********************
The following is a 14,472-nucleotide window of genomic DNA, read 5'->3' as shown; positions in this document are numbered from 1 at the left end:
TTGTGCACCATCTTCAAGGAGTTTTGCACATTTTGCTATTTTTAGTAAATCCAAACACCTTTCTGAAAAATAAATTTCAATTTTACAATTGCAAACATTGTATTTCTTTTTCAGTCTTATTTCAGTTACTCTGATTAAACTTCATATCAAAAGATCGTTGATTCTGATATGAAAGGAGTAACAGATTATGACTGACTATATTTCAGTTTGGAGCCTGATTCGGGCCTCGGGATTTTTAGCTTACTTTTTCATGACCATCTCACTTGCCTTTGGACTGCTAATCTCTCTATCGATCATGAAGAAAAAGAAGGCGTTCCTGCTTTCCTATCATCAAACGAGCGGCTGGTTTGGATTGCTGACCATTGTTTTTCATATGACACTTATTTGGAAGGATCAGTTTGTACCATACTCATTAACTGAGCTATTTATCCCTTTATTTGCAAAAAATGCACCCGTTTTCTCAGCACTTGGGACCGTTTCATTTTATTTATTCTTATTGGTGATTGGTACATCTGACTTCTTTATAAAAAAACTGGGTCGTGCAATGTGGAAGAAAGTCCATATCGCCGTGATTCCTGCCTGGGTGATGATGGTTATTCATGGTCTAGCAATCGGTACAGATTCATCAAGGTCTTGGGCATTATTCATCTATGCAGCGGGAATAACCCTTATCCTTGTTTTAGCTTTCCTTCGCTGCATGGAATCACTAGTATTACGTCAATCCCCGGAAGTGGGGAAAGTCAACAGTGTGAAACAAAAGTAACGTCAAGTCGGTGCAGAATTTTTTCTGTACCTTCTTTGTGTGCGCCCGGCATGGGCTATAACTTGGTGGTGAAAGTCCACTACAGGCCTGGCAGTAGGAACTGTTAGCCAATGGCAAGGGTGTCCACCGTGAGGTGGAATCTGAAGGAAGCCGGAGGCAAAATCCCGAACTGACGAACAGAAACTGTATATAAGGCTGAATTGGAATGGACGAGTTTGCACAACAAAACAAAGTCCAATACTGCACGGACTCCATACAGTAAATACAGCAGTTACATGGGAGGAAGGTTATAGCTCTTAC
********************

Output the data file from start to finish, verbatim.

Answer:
The following is a 14,472-nucleotide window of genomic DNA, read 5'->3' as shown; positions in this document are numbered from 1 at the left end:
TTGTGCACCATCTTCAAGGAGTTTTGCACATTTTGCTATTTTTAGTAAATCCAAACACCTTTCTGAAAAATAAATTTCAATTTTACAATTGCAAACATTGTATTTCTTTTTCAGTCTTATTTCAGTTACTCTGATTAAACTTCATATCAAAAGATCGTTGATTCTGATATGAAAGGAGTAACAGATTATGACTGACTATATTTCAGTTTGGAGCCTGATTCGGGCCTCGGGATTTTTAGCTTACTTTTTCATGACCATCTCACTTGCCTTTGGACTGCTAATCTCTCTATCGATCATGAAGAAAAAGAAGGCGTTCCTGCTTTCCTATCATCAAACGAGCGGCTGGTTTGGATTGCTGACCATTGTTTTTCATATGACACTTATTTGGAAGGATCAGTTTGTACCATACTCATTAACTGAGCTATTTATCCCTTTATTTGCAAAAAATGCACCCGTTTTCTCAGCACTTGGGACCGTTTCATTTTATTTATTCTTATTGGTGATTGGTACATCTGACTTCTTTATAAAAAAACTGGGTCGTGCAATGTGGAAGAAAGTCCATATCGCCGTGATTCCTGCCTGGGTGATGATGGTTATTCATGGTCTAGCAATCGGTACAGATTCATCAAGGTCTTGGGCATTATTCATCTATGCAGCGGGAATAACCCTTATCCTTGTTTTAGCTTTCCTTCGCTGCATGGAATCACTAGTATTACGTCAATCCCCGGAAGTGGGGAAAGTCAACAGTGTGAAACAAAAGTAACGTCAAGTCGGTGCAGAATTTTTTCTGTACCTTCTTTGTGTGCGCCCGGCATGGGCTATAACTTGGTGGTGAAAGTCCACTACAGGCCTGGCAGTAGGAACTGTTAGCCAATGGCAAGGGTGTCCACCGTGAGGTGGAATCTGAAGGAAGCCGGAGGCAAAATCCCGAACTGACGAACAGAAACTGTATATAAGGCTGAATTGGAATGGACGAGTTTGCACAACAAAACAAAGTCCAATACTGCACGGACTCCATACAGTAAATACAGCAGTTACATGGGAGGAAGGTTATAGCTCTTAC